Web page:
>3 Questions: Los Angeles Angels of Anaheim

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It wasn’t a very long time ago that you could sit there on March 31 and just pencil the Angels in for the AL West division title. But they’ve taken a step back over the last year or so, while at least two of their division-mates have taken large steps forward. This winter, they seem to have taken the “wait and see wait and wait and wait” approach to improving the ballclub. What will it mean for 2011?

1. What on earth are they doing?
Well, I suppose “nothing” is the answer, but the question is: why?  Coming into this offseason, the Angels were fringe contenders in a very winnable division who appeared to have the most resources in the division.  They were favorites to land Carl Crawford, then Adrian Beltre, and have been linked now and again to a number of other big names.  But as The Common Man noted in ranking their offseason 30th out of 30, none of that happened.  They’ve added nothing at all except two relief pitchers (only one of them any good) who aren’t likely to have a whole lot of leads to protect.  They do presumably get Kendry Morales back for a full season, and that’s good, but that’s it. In the end, Arte Moreno, once one of the fan favorites among owners (not that that’s saying a lot), and Tony Reagins and company end up looking like overconfident tightwards who were way, way behind the curve of the new, apparently post-recession baseball economy. 

This is a team that wasn’t as good as the A’s or Rangers last year, and that sat back and simply got older while those two teams got better.  This is a team of guys in their late twenties to mid thirties that, if there’s a reason for its being constructed this way at all, was built to win now, not to wait for Mike Trout to come around a year or two or three down the line. And they’re just not very well set up to do that.

2. What does a clearly superior catcher have to do to get PT around here?
Mike Scioscia is often mentioned in discussions of the best managers in the game today, very recently placing #2 on the MLB Network’s list. But, I’m sorry, I can’t buy it. The manager’s most important job, and arguably the easiest, is to put his team’s best lineup on the field as much as possible, and Scioscia routinely, and one has to assume kind of knowingly, does this.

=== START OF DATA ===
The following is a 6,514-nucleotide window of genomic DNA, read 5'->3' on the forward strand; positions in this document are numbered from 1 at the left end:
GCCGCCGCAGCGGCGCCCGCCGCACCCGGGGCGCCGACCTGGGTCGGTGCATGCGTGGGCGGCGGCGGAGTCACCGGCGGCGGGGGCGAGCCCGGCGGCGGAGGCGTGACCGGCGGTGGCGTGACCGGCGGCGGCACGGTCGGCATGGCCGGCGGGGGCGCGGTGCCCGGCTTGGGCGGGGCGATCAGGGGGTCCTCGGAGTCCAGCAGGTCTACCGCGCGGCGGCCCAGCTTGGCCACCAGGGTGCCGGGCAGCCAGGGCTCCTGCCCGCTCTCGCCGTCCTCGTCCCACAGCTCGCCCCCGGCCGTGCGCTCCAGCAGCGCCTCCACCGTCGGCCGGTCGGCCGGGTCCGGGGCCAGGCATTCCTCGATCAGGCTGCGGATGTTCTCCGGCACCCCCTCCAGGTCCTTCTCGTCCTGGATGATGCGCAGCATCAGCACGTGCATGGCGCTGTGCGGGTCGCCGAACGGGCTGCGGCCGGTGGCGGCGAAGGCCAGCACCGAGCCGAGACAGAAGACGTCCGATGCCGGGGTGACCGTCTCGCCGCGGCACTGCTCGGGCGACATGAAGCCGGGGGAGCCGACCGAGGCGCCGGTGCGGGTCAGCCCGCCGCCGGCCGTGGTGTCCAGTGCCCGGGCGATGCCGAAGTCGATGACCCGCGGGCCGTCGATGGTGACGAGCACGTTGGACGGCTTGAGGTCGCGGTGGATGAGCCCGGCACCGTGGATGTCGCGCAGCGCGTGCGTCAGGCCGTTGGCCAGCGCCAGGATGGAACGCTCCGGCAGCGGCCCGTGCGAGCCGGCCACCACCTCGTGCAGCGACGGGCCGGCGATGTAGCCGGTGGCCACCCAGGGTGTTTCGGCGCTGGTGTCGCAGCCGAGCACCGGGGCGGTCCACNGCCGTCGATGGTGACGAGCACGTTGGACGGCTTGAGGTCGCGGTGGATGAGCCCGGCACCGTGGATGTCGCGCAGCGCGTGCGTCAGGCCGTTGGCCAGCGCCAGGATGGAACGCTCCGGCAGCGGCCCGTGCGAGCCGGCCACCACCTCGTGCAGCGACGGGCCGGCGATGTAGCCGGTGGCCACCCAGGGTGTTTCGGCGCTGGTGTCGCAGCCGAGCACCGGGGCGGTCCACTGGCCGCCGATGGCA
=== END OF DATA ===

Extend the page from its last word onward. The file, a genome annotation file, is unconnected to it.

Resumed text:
I admit that I haven’t really researched why Scioscia prefers Jeff Mathis to Mike Napoli. I assume it has something to do with defense — although they’ve thrown out an almost identical percentage of potential base stealers, and Napoli has actually done a better job of preventing passed balls — and that vague idea that Mathis calls a game better (and he does have a considerably better career “catcher ERA,” but there are a lot of reasons not to put a lock of stock in that).  Maybe something to do with Napoli striking out too much. But the simple truth is that Mathis is a very bad major league baseball player, while Napoli is at least an average one. Mathis is a .199/.265/.311 hitter who dropped all the way to .195/.219/.278 (36 OPS+); Napoli has been an above-league-average hitter every year of his career and has a .251/.346/.485 career line. Unless you’re absolutely, 100% sure that Mathis actually prevents runs much better than Napoli (and their career run average as catchers — ERA but including unearned runs — is 4.83 for Napoli, 4.23 for Mathis), Napoli really, really has to be your starting catcher. And if he’s not your starting catcher, he needs to be somebody’s starting catcher. There aren’t enough catchers who can hit out there to justify not trading Napoli to somebody if you’re not going to use him yourself.

Last year, both Napoli and Mathis got some playing time, but mostly because of the injury to Morales, Napoli playing first base. This year, both are back and sharing the same one position, and Napoli is set up to be the game’s most underutilized player once again.

3. Defense? What defense?
Not so long ago, the Angels were known as a scrappy team that relied on speed, defense, relief pitching, and mostly singles (with very few walks) to win. They still won’t draw many walks, outside of Bobby Abreu, but otherwise, pretty much everything has changed. They hit for low averages and don’t steal a lot of bases, relying a lot on power (which they frankly don’t have that much of, and what they have aside from Morales is getting old. But the most worrying thing about them, to me, is the defense.

Torii Hunter kept winning Gold Gloves right up until last year, when he and the team finally recognized what the managers and coaches who voted on the award weren’t willing to and moved him to a corner spot. Peter Bourjos, who takes his place in center, has a great glove, but might not have the bat to play every day. Howie Kendrick and Erick Aybar are just OK up the middle, and the rest of the lineup is mostly DH types who will be forced to wear a glove – Alberto Callaspo at third, Morales at first, and Hunter, Juan Rivera, and Bobby Abreu rotating among the corner outfield spots and the actual DH slot, and, yeah, probably Napoli at catcher. It’s not good.

They’ve got two excellent pitchers at the top of the rotation, in Dan Haren and Jered Weaver, who strike out enough guys to slightly mitigate the effect of that terrible D. It’s most concerning, though, for Joel Pineiro, who has become almost strictly a sinkerball pitcher who gets very few strikeouts and relies on control and ground balls. He could put up very solid numbers on a lot of teams, but this one probably isn’t one of them.

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